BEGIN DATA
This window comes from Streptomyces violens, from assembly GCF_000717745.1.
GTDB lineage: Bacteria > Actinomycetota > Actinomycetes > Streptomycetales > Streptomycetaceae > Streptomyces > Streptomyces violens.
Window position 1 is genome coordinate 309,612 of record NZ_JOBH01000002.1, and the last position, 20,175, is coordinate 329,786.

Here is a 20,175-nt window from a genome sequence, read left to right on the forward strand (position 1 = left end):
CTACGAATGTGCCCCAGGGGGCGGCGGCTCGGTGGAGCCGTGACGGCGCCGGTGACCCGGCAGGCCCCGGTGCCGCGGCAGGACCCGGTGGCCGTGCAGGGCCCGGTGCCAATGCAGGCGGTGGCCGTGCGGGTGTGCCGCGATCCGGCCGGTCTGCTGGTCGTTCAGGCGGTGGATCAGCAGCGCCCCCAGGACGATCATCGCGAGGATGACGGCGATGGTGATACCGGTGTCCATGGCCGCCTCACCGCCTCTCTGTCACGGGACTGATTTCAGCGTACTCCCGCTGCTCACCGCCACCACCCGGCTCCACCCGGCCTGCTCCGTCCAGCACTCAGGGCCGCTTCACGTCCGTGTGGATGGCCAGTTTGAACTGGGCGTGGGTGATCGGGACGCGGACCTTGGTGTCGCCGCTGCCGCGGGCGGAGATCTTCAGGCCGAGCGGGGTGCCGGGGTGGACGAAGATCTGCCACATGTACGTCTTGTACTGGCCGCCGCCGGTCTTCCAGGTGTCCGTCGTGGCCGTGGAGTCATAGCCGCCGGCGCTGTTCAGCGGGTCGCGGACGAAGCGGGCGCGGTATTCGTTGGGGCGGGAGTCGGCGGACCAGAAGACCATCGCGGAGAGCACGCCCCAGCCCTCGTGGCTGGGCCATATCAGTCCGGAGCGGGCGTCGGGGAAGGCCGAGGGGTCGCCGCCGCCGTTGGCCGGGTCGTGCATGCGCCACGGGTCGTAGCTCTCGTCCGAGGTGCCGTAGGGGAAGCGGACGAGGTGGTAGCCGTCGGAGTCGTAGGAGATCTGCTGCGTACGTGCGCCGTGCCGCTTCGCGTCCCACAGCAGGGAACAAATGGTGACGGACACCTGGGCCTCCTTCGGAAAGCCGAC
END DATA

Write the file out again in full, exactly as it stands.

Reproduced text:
This window comes from Streptomyces violens, from assembly GCF_000717745.1.
GTDB lineage: Bacteria > Actinomycetota > Actinomycetes > Streptomycetales > Streptomycetaceae > Streptomyces > Streptomyces violens.
Window position 1 is genome coordinate 309,612 of record NZ_JOBH01000002.1, and the last position, 20,175, is coordinate 329,786.

Here is a 20,175-nt window from a genome sequence, read left to right on the forward strand (position 1 = left end):
CTACGAATGTGCCCCAGGGGGCGGCGGCTCGGTGGAGCCGTGACGGCGCCGGTGACCCGGCAGGCCCCGGTGCCGCGGCAGGACCCGGTGGCCGTGCAGGGCCCGGTGCCAATGCAGGCGGTGGCCGTGCGGGTGTGCCGCGATCCGGCCGGTCTGCTGGTCGTTCAGGCGGTGGATCAGCAGCGCCCCCAGGACGATCATCGCGAGGATGACGGCGATGGTGATACCGGTGTCCATGGCCGCCTCACCGCCTCTCTGTCACGGGACTGATTTCAGCGTACTCCCGCTGCTCACCGCCACCACCCGGCTCCACCCGGCCTGCTCCGTCCAGCACTCAGGGCCGCTTCACGTCCGTGTGGATGGCCAGTTTGAACTGGGCGTGGGTGATCGGGACGCGGACCTTGGTGTCGCCGCTGCCGCGGGCGGAGATCTTCAGGCCGAGCGGGGTGCCGGGGTGGACGAAGATCTGCCACATGTACGTCTTGTACTGGCCGCCGCCGGTCTTCCAGGTGTCCGTCGTGGCCGTGGAGTCATAGCCGCCGGCGCTGTTCAGCGGGTCGCGGACGAAGCGGGCGCGGTATTCGTTGGGGCGGGAGTCGGCGGACCAGAAGACCATCGCGGAGAGCACGCCCCAGCCCTCGTGGCTGGGCCATATCAGTCCGGAGCGGGCGTCGGGGAAGGCCGAGGGGTCGCCGCCGCCGTTGGCCGGGTCGTGCATGCGCCACGGGTCGTAGCTCTCGTCCGAGGTGCCGTAGGGGAAGCGGACGAGGTGGTAGCCGTCGGAGTCGTAGGAGATCTGCTGCGTACGTGCGCCGTGCCGCTTCGCGTCCCACAGCAGGGAACAAATGGTGACGGACACCTGGGCCTCCTTCGGAAAGCCGAC